Background: A seedling derivative of the Kent, the R2E2 was first released for commercial production in 1991 and takes its name from the row and position of the original tree at the DEEDI´s Bowen Research Station. This variety is gaining popularity due to its long shelf life and high flesh to seed ratio

 Calypso™
Appearance: Smooth deep orange skin with firm, fibreless flesh
Flavour: Full sweet flavour- good for salads
Background: A recent addition to the mango varieties in Oz, the Calypso™ is a cross between the Kensington Pride and Sensational varieties. The high flesh to seed ratio and good shelf life make this a cost effective option for chefs

Keitt (aka Condo Mango)
Appearance: Medium to large, thick skin with green base colour and pink to bronze blush
Flavour: Sweet orange flesh with no fibre and a mild lemony taste
Background: Finding its feet in the 80s in Australia, the Keitt is now a top four performer. Keitt received its name from the name of the woman who owned its original plantation .

Honey Gold™
Appearance: When ripe the skin is golden apricot yellow with a natural waxy coating
Flavour: Sweet, aromatic and juicy. Firm, fibreless flesh
Background: The Honey Gold™ was cultivated in Rockhampton, when a Kensington Pride flower was inadvertently cross-pollinated with an unknown mango variety.

Palmer
Appearance: Small to medium sized, elongated fruit with a dark red blush that covers most of the skin
Flavour: Sweet and mild, the flesh is juicy and aromatic- similar to Kensington Pride
Background:  A small player in the Australian Mango industry the Palmer accounts for only 5% of total production, despite being grown commercially in QLD for over a decade.

Pearl™
Appearance: Smaller mango with flecked skin that has an orange to red blush
Flavour: Tangy and fresh
Background: Considered a good mango for the kitchen despite being smaller than other varieties,  due to its high flesh to seed ratio, long shelf life and firm flesh.

Brooks
Appearance: Medium-size oblong with no beak and a pale pink-orange skin with no blush when ripe
Flavour: Sweet, mild flesh
Background: One of the original Florida cultivars, Brooks- also known as Brooks Late, is a mango variety that originated as a seedling of Sandersha in 1901. Brooks is the latest maturing variety in Australia.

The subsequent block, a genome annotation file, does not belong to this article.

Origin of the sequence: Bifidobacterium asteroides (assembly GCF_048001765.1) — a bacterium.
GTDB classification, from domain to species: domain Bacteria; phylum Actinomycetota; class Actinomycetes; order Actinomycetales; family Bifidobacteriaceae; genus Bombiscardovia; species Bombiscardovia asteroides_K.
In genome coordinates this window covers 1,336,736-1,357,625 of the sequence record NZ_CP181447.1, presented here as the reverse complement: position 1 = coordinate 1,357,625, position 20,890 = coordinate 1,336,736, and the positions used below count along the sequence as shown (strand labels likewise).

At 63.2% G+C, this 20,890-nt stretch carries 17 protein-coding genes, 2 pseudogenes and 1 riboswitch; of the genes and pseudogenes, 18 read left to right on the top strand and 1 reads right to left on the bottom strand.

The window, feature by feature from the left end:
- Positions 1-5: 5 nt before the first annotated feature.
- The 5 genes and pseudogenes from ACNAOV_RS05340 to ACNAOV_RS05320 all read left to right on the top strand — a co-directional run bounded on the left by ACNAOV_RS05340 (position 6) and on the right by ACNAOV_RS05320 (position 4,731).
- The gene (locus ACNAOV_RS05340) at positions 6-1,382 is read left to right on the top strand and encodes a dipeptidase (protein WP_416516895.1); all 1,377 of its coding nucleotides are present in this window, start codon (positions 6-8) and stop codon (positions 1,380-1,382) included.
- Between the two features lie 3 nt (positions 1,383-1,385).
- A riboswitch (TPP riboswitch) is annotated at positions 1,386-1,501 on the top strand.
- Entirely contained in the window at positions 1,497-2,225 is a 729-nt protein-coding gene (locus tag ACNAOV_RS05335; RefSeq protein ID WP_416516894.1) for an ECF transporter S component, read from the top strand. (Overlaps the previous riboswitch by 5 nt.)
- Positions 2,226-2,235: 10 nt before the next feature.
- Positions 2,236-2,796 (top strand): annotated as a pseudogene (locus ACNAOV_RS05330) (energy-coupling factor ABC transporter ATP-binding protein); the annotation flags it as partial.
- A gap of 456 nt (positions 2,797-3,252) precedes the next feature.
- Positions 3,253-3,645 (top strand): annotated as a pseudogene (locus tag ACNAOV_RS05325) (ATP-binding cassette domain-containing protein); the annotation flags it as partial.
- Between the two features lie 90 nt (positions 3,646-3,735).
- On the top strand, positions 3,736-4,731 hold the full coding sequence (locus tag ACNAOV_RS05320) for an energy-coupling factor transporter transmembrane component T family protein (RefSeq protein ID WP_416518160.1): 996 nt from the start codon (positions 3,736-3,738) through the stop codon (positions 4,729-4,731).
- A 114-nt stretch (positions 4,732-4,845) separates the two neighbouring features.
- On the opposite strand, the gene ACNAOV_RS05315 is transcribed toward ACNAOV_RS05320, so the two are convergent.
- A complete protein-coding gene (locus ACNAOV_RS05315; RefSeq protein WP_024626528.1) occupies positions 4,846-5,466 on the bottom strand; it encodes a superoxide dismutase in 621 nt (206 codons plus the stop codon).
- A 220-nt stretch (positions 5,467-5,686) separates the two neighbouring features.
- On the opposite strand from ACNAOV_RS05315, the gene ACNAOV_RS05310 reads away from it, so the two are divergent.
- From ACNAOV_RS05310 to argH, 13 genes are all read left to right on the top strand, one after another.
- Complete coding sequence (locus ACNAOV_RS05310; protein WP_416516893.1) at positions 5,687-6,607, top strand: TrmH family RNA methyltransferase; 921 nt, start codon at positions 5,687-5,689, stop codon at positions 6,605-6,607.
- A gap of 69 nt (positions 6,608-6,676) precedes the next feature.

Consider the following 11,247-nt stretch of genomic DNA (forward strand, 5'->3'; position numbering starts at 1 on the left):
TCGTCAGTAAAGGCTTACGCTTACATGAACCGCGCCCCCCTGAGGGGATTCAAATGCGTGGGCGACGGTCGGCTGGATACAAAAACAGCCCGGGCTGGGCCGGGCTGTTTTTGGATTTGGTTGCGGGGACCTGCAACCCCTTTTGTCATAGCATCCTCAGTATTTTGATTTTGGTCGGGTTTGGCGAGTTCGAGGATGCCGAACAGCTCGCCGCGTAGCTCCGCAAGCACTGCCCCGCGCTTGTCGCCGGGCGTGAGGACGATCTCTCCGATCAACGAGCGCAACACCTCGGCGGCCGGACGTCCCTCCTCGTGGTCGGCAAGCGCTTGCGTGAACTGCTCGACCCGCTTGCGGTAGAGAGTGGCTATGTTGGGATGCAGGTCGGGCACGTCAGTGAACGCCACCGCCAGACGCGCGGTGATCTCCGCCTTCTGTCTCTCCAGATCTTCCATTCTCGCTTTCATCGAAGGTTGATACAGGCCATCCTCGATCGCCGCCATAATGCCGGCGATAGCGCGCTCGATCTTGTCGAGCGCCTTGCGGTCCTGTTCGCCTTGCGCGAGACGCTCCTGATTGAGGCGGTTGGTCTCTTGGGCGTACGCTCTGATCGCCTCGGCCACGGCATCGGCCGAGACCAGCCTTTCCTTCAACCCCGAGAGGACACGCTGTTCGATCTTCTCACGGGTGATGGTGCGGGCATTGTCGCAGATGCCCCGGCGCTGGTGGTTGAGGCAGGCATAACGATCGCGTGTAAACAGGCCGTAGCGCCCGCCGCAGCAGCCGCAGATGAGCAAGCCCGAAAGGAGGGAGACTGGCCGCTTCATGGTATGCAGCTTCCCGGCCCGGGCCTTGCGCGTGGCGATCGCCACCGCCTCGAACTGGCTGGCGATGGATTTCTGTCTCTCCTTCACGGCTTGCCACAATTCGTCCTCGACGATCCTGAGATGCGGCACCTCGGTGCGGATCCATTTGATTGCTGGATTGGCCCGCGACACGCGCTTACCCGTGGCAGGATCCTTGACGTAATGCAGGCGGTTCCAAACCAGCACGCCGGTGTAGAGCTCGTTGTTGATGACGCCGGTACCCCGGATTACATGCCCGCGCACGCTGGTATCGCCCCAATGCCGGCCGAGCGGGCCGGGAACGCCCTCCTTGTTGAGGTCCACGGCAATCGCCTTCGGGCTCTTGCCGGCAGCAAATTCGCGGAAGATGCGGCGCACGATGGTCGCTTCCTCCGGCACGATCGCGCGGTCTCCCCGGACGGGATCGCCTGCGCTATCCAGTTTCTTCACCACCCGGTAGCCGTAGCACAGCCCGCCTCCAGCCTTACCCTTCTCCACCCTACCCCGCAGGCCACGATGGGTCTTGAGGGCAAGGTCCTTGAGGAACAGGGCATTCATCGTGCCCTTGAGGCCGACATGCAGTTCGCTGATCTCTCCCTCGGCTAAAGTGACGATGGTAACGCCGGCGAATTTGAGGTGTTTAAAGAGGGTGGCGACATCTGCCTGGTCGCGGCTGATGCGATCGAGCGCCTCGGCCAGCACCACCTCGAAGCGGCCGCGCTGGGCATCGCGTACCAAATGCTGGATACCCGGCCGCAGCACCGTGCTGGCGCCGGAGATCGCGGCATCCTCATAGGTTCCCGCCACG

Kent
Appearance: Medium to large oval, skin is smooth with a red blush that borders on purple
Flavour: Rich and sweet- great for juicing and drying
Background:  Another descendant of Brooks (crossed with the Haden variety), the Kent mango was introduced to Australia in the 1970s.

FRESH MANGO AVAILABILITY:

Source: Australia Fresh

Bring the flavour of summer to your menu, contact Simon George & Sons for more information.

A: Unlike many other fruits, you can’t tell the quality of a mango by the colour of its skin. Instead select mangoes that are firm and heavy for their size with a distinct, pleasant fragrance. The skin should be bright with no black spots or mushy indentations.  If you want to eat the mango right away, gently squeeze the stem end with your finger and thumb, if it gives slightly, then the fruit is ripe. Unripe mangoes will ripen if stored at room temperature. Once ripe, you can prolong the shelf life of the mango by placing it in the refrigerator, where it will keep for 2-3 days.


BATTLE OF THE SEXES

 Q: What makes a good Zucchini Flower?

 Zucchini Flowers are a delicacy all over the world. In fact in Mexican cooking, the flower is often preferred over the fruit. Many people aren’t aware however, that not only is the zucchini technically a fruit, but the much loved zucchini flower has a sex, with both male and female flowers available in Australia.

 The female flowers are distinguishable as the golden blossom is on the end of the baby zucchini itself. These are perfect for dishes where both the fruit and the flower are to be used. A perfect example is this Gourmet Traveller recipe for Zucchini Flower, mint and pecorino penne. http://gourmettraveller.com.au/zucchini-flower-mint-and-pecorino-penne.htm  

 Male flowers grow on the stem of the zucchini plant and are slightly smaller. They are ideal for dishes where the Zucchini Flower is the hero and the fruit is not required. Not only are they more economical than their female counterparts, but the long stems make preparation and cooking without damaging the delicate bloom much easier.

 A: Choose flowers that are firm at the tip, not wilted, with petals slightly open. If you intend to stuff the flower it is easier to buy the flower more open, however it is crucial to use them promptly as they perish quickly.